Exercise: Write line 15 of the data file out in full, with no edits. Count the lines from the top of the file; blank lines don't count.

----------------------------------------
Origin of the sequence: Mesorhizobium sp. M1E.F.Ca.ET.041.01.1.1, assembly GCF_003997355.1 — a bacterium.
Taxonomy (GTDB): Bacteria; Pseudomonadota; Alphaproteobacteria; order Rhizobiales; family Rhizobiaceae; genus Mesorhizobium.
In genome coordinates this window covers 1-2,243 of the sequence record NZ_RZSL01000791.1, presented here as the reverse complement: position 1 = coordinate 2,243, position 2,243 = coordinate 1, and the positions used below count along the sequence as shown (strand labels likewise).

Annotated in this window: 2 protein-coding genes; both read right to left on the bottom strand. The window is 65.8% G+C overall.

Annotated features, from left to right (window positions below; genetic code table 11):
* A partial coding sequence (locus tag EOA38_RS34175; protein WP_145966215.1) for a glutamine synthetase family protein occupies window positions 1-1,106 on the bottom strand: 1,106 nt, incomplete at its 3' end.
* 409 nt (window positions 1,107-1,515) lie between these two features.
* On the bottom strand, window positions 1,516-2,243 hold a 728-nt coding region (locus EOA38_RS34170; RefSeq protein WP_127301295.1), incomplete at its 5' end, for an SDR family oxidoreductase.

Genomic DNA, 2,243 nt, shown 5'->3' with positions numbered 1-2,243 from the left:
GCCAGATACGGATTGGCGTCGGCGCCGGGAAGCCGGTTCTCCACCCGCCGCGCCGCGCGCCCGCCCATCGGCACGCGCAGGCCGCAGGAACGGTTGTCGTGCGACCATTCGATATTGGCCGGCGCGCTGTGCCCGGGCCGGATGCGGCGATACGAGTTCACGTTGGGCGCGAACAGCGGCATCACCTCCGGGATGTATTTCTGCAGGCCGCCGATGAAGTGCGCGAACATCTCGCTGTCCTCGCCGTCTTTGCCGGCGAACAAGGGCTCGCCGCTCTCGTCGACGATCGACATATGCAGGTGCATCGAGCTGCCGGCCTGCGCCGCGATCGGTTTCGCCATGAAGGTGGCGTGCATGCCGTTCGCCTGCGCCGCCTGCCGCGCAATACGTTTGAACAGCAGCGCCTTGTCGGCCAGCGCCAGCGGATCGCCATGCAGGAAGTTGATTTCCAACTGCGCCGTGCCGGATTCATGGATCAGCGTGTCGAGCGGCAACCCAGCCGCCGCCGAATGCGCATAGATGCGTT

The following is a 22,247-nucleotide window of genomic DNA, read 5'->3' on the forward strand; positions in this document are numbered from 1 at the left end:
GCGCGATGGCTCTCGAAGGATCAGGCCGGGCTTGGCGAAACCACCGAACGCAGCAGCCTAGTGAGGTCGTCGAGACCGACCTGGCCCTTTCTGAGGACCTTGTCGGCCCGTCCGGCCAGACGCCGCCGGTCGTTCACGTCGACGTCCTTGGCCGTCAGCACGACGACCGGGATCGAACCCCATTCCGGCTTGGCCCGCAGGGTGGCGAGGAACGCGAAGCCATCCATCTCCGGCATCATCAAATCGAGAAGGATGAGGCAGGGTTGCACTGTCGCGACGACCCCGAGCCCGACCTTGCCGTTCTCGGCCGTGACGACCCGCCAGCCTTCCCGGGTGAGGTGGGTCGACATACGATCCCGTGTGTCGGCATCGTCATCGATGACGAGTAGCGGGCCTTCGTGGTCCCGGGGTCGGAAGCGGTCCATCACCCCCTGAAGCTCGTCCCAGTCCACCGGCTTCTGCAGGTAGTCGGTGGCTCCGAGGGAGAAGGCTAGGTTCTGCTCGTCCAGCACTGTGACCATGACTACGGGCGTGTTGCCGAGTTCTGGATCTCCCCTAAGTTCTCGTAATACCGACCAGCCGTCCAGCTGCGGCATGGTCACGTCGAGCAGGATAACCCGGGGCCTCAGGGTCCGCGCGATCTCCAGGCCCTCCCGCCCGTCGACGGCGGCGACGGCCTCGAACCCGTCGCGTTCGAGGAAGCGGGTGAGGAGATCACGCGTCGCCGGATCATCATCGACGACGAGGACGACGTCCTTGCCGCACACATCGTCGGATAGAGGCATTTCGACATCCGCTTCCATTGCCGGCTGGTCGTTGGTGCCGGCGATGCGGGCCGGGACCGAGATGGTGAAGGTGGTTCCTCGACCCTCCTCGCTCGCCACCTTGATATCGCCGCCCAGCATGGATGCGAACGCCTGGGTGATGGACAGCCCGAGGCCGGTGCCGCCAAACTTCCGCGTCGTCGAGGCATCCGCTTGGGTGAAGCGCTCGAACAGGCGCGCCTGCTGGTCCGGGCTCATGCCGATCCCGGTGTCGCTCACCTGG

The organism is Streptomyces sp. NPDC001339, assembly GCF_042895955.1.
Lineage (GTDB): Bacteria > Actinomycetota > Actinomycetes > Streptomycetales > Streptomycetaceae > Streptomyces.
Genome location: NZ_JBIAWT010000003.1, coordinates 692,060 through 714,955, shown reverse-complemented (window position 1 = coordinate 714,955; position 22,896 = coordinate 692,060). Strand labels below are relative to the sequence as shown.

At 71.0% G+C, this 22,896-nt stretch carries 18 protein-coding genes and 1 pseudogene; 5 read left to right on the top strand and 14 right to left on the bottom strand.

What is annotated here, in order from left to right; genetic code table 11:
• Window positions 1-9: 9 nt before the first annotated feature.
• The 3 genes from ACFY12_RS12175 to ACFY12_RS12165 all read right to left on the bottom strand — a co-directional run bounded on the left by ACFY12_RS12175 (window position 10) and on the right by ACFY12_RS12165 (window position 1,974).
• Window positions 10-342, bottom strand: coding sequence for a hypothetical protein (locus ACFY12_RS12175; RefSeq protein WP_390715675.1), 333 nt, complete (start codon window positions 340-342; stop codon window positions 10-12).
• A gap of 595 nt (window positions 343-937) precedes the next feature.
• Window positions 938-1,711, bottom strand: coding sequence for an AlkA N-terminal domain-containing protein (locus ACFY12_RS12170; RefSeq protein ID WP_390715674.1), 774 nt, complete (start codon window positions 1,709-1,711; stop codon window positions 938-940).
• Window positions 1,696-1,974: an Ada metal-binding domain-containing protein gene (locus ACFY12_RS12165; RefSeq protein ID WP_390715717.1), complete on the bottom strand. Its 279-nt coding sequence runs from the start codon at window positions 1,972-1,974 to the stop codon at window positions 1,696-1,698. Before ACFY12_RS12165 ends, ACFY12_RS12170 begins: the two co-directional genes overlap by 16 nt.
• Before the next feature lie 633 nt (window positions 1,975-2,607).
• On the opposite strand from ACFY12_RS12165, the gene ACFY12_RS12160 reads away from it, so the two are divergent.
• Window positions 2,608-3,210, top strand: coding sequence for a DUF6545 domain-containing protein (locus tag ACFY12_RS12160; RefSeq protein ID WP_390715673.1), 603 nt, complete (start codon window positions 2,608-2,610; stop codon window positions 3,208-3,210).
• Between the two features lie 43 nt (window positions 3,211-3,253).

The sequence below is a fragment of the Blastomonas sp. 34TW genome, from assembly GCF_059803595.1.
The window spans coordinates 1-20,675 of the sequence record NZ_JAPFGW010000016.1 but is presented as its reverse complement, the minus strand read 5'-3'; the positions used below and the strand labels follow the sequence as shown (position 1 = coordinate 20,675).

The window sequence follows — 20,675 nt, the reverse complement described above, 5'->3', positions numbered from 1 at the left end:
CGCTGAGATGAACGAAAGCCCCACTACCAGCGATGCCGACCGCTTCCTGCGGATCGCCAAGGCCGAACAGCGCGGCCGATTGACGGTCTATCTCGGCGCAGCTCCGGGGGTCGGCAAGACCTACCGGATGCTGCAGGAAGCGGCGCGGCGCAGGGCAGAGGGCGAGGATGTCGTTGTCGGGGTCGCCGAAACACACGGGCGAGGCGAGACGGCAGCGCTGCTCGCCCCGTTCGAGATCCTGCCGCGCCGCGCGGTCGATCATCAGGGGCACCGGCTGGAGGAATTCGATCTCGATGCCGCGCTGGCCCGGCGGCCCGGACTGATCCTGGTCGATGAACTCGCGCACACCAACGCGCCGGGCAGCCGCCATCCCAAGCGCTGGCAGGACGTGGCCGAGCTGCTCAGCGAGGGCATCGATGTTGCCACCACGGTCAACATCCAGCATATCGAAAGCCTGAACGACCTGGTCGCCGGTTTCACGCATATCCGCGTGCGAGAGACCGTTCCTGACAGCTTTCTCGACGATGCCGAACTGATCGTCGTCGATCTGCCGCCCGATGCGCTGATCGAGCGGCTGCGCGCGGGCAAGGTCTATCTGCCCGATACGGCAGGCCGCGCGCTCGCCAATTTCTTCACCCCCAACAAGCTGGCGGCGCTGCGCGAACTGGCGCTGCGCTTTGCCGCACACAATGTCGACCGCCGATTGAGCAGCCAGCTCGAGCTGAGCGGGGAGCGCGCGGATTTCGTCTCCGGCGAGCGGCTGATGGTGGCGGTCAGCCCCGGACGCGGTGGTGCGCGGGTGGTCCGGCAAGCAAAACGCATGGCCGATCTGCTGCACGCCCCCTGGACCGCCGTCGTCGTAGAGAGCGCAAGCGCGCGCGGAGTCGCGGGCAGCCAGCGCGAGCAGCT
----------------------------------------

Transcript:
Genome location: NZ_JBIAWT010000003.1, coordinates 692,060 through 714,955, shown reverse-complemented (window position 1 = coordinate 714,955; position 22,896 = coordinate 692,060). Strand labels below are relative to the sequence as shown.